Last night I watched the first episode of a new series called The Big Reunion. The show takes six old pop bands and attempts to reform them. The first episode focused on the bands Liberty X and Five (or 5ive). Both sold significant numbers of records around a decade ago. The show followed the rise and fall of the bands, through from their original record deals to their demise. In the next show we will see them actually meet up and perform. The format seems to focus on two different pop bands each week. There were quite a few trails in the first episode for the upcoming reunions of Honeyz, BWitched, 911 and Atomic Kitten. The show uses talking heads alongside archive footage to tell the stories of the problems and simmering tensions in each band. In other words these shows provide a retrospective backstage account of the lives of these pop stars. At the time this backstage was concealed by the marketing power behind these acts. They are now prepared to revisit what went wrong and the personal differences they had with other band members.
Watching this show reminded me of some of the work on the sociology of precarious forms of labour. There are a few people writing about the precarious nature of contemporary work. But it reminded me in particular of a special issue of the journal Theory, Culture & Society on precarious labour in the cultural and creative industries that was edited by Ros Gill and Andy Pratt. The Big Reunion TV show provides a historical account of just how precarious this type of work can be. The stories of the decline of these bands show how brutal and rapid the system can be. It also illustrates the sense of insecurity, competition and anxiety that Gill and Pratt suggest are typical of these precarious forms of labour. The stories of the individuals in Five and Liberty X were littered with this sense of anxiety. This anxiety, combined with the demands of the music industry, led to the collapse of these bands and the precariousness of this form of work.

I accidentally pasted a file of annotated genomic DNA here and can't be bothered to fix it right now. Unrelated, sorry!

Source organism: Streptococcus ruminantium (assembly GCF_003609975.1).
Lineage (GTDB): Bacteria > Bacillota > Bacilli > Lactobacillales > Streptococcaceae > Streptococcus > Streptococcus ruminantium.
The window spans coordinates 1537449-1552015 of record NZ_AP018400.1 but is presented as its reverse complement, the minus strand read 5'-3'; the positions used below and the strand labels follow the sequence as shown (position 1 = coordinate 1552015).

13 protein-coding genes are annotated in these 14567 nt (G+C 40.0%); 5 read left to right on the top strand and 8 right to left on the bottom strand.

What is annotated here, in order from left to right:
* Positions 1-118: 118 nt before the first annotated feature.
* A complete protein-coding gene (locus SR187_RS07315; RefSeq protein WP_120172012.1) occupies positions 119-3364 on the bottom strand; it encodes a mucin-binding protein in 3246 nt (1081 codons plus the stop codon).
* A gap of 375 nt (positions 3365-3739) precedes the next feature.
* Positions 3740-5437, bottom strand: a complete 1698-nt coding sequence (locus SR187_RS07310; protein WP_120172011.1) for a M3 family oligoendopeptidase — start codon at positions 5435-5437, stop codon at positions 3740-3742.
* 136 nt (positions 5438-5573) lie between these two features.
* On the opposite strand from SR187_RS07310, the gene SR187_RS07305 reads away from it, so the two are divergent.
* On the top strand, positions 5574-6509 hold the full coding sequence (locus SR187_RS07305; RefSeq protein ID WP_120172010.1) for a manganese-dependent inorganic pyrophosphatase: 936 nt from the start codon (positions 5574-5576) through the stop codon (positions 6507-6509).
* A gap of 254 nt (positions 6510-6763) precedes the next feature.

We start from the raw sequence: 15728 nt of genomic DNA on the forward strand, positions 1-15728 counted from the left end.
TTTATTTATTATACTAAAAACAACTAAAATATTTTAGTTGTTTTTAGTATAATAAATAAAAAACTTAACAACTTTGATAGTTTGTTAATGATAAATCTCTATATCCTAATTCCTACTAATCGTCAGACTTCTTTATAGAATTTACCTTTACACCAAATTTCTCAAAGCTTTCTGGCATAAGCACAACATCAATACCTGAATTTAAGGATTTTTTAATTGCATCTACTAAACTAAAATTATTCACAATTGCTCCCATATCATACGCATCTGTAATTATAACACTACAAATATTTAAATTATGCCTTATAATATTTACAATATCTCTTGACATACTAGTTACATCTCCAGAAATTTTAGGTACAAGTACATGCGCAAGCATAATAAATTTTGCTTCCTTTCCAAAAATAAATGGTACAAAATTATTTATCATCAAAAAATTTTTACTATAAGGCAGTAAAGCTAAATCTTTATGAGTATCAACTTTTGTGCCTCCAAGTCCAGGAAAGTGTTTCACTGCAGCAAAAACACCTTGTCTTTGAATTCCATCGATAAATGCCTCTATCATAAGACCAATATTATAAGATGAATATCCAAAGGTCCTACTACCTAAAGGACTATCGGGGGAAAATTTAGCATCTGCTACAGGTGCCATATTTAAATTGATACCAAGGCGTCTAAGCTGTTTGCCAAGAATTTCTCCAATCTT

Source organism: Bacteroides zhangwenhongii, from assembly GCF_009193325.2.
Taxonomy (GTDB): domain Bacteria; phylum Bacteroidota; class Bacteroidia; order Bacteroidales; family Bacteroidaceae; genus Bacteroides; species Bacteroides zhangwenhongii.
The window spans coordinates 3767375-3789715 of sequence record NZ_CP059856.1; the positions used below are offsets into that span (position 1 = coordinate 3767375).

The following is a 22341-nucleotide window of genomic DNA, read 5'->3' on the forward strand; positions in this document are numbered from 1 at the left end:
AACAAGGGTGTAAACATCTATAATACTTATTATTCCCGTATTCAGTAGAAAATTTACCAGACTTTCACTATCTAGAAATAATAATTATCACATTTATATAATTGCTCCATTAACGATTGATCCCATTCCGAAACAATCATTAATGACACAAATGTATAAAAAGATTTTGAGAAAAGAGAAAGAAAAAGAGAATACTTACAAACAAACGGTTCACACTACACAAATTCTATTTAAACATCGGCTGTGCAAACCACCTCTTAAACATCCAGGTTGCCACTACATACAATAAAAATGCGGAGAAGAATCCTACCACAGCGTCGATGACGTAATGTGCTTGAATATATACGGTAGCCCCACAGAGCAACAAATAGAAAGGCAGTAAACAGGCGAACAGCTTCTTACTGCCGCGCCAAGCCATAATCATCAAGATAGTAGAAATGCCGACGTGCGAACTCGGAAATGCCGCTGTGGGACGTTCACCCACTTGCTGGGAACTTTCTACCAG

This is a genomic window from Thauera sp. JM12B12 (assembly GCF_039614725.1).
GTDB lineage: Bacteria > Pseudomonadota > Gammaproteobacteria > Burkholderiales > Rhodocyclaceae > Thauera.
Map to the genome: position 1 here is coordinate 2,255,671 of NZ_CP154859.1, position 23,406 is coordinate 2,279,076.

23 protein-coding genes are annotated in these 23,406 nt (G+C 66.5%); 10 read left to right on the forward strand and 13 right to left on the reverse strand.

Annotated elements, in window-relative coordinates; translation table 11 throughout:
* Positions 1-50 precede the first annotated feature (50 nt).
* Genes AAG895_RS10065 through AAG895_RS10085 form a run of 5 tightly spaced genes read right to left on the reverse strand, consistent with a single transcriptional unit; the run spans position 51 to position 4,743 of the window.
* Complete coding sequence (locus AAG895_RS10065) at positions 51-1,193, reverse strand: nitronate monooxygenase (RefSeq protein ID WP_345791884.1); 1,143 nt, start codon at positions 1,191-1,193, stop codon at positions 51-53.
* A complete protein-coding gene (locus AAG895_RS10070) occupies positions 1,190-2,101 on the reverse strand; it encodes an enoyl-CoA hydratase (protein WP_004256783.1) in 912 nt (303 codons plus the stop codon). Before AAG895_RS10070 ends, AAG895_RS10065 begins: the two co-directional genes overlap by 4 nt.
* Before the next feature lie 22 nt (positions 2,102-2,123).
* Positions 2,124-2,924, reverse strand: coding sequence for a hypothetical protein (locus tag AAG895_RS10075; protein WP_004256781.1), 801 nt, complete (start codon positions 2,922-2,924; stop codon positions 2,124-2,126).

Of course, pop stars provide some of the more visible illustrations of how precarious work is in the creative and cultural industries, Gill and Pratt are more concerned with the thousands of people who work in the background in various forms of media work. But The Big Reunion provided some insights into the aspects of the work of a pop band that are not often on show. In particular it highlighted how precarious this work is and the affects of this precariousness on the members of these bands (with physical and emotional affects being prominent). In particular the depictions of the decline of the bands provided insights that are not often visible but which usually get glossed over. So although these might seem to be quite trivial documentaries there is some sociological insight built into the format.